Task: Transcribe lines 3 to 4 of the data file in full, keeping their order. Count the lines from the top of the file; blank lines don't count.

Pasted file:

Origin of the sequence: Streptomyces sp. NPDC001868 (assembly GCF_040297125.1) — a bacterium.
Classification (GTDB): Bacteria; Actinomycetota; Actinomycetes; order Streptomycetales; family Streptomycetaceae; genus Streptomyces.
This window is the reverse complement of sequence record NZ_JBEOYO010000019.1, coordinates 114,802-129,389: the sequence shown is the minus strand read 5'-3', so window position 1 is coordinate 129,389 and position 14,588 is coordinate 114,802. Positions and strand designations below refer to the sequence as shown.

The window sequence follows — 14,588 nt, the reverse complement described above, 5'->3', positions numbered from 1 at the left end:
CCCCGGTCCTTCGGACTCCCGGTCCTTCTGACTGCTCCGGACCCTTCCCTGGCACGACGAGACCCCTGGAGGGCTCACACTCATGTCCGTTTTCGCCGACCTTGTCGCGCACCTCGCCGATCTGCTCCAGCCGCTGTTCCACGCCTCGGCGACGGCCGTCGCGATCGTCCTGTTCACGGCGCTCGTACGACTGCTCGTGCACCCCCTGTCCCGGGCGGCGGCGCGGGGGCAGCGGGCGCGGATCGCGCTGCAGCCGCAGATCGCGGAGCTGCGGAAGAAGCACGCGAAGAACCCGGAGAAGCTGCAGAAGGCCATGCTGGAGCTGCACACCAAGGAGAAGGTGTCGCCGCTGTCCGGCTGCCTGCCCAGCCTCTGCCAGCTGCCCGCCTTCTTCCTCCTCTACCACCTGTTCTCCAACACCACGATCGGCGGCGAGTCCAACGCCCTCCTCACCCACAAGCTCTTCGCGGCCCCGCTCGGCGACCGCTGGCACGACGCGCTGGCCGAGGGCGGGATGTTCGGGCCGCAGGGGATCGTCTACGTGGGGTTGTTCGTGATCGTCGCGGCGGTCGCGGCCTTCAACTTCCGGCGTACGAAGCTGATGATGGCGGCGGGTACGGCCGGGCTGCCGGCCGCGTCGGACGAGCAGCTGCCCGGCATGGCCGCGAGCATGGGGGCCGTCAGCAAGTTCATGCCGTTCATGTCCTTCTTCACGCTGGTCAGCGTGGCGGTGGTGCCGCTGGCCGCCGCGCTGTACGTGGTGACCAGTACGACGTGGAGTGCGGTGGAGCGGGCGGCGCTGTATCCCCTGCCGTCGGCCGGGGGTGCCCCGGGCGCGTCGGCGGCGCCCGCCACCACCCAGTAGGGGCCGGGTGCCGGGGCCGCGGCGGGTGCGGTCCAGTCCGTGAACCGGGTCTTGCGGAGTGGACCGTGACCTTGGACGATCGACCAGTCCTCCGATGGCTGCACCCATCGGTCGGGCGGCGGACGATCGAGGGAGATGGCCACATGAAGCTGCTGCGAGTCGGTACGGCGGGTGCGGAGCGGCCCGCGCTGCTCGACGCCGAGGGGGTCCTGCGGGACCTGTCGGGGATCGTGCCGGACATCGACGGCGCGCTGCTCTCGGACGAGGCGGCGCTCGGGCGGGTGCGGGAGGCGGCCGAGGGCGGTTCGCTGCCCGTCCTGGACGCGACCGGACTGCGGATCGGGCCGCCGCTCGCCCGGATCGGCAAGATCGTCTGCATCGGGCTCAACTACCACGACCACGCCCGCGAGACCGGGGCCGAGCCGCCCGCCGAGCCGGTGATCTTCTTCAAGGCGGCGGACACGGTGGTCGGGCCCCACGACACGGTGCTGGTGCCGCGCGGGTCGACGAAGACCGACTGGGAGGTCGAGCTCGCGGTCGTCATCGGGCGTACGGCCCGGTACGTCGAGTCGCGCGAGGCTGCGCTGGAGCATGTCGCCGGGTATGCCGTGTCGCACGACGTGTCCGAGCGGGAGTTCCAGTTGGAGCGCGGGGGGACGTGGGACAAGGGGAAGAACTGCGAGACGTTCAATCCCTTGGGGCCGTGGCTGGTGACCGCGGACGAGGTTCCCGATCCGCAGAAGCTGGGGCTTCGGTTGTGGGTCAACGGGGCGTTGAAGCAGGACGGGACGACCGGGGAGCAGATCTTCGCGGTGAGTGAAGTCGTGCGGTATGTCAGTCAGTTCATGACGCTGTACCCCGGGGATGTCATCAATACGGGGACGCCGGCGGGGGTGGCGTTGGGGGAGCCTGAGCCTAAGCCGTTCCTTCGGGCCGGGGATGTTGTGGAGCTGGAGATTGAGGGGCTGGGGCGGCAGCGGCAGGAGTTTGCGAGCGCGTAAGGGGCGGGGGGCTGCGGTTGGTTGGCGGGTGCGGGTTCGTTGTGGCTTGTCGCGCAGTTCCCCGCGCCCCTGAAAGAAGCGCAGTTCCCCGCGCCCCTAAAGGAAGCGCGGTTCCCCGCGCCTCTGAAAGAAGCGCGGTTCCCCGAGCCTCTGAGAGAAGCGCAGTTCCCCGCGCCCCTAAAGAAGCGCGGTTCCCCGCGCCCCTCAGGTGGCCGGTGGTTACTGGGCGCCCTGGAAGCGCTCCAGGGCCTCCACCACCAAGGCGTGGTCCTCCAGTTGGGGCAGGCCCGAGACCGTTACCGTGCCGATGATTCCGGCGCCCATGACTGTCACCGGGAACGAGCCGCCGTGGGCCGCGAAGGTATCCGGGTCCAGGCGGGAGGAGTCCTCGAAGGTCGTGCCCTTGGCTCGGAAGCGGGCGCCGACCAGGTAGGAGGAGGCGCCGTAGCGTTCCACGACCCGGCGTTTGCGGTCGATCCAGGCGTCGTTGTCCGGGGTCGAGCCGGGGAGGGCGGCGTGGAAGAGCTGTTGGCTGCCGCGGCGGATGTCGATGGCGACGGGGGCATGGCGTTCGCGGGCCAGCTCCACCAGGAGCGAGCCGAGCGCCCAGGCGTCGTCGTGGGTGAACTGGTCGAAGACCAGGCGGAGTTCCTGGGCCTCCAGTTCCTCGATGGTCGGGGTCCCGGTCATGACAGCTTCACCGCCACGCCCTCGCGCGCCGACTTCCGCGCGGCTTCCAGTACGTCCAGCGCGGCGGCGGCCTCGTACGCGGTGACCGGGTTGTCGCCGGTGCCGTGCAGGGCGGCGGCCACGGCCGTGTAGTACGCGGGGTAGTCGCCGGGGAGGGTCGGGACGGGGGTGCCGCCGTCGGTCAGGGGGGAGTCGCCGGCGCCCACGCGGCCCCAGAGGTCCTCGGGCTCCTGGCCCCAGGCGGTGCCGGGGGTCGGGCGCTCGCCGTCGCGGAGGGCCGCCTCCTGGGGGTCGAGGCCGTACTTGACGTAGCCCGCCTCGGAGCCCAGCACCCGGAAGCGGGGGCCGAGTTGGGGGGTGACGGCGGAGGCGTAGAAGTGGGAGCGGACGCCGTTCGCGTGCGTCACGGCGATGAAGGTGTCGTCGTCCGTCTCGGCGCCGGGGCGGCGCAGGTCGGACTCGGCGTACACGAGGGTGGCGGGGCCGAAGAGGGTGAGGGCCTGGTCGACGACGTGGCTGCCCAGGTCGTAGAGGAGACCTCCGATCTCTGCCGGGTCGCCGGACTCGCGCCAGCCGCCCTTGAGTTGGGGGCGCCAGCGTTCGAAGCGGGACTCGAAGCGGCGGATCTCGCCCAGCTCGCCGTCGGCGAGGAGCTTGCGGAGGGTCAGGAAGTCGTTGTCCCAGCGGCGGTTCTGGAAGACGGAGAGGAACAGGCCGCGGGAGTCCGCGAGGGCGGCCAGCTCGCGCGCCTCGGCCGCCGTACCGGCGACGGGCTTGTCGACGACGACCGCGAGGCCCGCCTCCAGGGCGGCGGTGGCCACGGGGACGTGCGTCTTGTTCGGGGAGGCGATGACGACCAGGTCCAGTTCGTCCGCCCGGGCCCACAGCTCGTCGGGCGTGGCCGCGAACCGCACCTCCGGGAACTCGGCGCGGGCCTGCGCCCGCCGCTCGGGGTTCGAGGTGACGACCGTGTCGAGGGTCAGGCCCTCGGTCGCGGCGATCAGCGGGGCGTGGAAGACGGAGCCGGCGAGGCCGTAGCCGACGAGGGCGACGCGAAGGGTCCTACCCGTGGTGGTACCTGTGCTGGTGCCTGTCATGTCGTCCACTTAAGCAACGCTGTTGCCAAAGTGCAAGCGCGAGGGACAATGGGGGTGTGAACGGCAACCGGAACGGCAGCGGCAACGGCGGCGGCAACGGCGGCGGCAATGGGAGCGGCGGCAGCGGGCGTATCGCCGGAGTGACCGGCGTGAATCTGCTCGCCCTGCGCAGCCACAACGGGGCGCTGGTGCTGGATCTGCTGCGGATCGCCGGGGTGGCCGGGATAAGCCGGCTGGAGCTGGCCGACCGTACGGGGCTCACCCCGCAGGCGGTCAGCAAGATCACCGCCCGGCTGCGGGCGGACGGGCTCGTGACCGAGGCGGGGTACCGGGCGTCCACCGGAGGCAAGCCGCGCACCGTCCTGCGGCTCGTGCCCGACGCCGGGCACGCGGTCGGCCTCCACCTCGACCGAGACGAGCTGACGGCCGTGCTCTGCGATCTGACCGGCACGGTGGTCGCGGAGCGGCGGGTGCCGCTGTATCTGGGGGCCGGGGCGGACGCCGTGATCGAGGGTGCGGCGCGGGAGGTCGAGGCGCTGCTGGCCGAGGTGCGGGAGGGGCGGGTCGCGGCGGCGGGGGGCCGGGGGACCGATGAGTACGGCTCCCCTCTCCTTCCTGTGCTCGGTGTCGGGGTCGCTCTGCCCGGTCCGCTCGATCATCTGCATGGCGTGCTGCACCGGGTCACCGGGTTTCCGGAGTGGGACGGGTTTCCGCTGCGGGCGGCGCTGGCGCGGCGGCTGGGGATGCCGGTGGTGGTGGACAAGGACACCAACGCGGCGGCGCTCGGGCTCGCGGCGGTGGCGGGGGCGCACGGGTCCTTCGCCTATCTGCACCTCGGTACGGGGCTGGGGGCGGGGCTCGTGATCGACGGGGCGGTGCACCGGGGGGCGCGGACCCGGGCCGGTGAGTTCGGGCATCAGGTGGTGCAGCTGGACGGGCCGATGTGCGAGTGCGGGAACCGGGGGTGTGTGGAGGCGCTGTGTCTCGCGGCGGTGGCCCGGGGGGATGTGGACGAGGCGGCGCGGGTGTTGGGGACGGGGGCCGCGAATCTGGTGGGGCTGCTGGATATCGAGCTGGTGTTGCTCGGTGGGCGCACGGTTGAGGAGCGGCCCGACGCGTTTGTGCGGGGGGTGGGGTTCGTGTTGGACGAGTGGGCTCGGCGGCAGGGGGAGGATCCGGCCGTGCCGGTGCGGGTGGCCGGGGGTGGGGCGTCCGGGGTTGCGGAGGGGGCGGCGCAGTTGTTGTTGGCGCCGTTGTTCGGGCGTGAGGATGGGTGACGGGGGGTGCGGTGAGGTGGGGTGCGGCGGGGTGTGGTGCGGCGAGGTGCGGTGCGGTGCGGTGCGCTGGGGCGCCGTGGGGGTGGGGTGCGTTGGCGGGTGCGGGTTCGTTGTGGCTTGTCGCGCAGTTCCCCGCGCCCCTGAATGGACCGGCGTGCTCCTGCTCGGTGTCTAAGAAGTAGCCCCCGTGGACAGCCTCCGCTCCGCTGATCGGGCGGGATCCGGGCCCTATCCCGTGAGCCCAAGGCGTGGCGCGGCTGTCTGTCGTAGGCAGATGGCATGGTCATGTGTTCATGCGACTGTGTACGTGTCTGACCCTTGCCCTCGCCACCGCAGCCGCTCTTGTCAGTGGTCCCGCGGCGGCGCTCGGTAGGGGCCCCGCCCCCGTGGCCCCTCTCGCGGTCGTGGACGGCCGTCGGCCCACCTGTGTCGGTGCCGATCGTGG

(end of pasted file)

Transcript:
This window is the reverse complement of sequence record NZ_JBEOYO010000019.1, coordinates 114,802-129,389: the sequence shown is the minus strand read 5'-3', so window position 1 is coordinate 129,389 and position 14,588 is coordinate 114,802. Positions and strand designations below refer to the sequence as shown.

The window sequence follows — 14,588 nt, the reverse complement described above, 5'->3', positions numbered from 1 at the left end: